In court filings, attorneys representing TikTok’s creators have said the ban is unconstitutional and that it violates their First Amendment rights. They also take issue with Montana’s supposed national security justification for the ban.
Montana does not have any power to make laws that advance what it believes should be the foreign policy or national security interests of the United States, nor may Montana ban an entire forum of communication based on its perceptions that some speech is shared through that forum, even though it is protected by the First Amendment. Dangerous,” the suit. “Montana can no more ban its residents from viewing or posting on TikTok than it can ban the Wall Street Journal because of who owns it or because of the ideas it publishes.”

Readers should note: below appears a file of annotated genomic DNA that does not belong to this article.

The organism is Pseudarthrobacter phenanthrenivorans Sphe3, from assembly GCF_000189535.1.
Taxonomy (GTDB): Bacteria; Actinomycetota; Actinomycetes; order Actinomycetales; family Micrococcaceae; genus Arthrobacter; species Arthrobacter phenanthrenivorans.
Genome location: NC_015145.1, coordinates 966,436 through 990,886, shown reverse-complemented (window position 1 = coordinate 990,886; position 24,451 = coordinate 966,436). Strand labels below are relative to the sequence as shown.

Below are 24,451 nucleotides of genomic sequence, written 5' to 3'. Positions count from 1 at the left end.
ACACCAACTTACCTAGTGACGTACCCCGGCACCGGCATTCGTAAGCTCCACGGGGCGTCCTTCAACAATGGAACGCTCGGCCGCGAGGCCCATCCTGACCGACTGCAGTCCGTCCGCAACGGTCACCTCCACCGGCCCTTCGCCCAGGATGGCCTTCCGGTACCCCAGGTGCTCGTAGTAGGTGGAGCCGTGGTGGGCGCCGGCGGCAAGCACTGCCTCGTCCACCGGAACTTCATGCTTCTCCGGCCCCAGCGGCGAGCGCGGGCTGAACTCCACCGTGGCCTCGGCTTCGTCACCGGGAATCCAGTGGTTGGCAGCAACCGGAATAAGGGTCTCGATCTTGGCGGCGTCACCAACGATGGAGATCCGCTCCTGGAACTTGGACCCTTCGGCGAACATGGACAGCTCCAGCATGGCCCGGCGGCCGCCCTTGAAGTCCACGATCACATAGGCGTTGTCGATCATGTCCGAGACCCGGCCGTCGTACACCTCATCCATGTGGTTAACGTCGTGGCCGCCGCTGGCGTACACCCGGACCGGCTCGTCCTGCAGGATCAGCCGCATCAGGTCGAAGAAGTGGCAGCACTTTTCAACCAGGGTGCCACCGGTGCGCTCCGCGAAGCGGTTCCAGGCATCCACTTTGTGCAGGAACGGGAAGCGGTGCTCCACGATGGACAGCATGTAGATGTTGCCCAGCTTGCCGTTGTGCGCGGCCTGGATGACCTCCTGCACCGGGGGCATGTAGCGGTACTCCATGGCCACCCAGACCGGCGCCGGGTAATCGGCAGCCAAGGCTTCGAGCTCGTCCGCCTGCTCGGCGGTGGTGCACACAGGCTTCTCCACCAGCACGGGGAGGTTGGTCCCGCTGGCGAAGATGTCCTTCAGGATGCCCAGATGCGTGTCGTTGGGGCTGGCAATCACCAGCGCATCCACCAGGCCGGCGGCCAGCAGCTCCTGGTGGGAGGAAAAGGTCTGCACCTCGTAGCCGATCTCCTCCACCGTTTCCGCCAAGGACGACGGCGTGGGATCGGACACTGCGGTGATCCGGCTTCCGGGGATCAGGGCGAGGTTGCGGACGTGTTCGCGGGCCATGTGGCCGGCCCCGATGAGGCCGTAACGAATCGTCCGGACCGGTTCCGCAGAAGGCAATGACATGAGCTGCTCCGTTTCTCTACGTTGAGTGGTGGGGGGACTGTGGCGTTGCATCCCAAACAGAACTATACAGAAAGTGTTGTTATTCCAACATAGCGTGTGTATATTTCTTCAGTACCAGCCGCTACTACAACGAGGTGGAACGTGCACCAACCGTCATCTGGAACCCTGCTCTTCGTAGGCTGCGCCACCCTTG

In a day Fox NewsMontana Attorney General Austin Knudsen said legal challenges to the ban were expected. “There are some really important issues here that I think we probably need the federal courts to step in and answer for us here,” he said. “And that was part of our calculation in making that happen.”
The lawsuit is among the first legal challenges to the law, and will likely be watched closely as federal officials consider enforcement. Currently, Montana’s ban is scheduled to go into effect on January 1, 2024, though lawsuits challenging that may delay that timeline. TikTok itself has not commented on whether it plans to file its own lawsuit in Montana, but said in a statement after signing the law that it plans to “defend the rights of our users inside and outside of Montana.”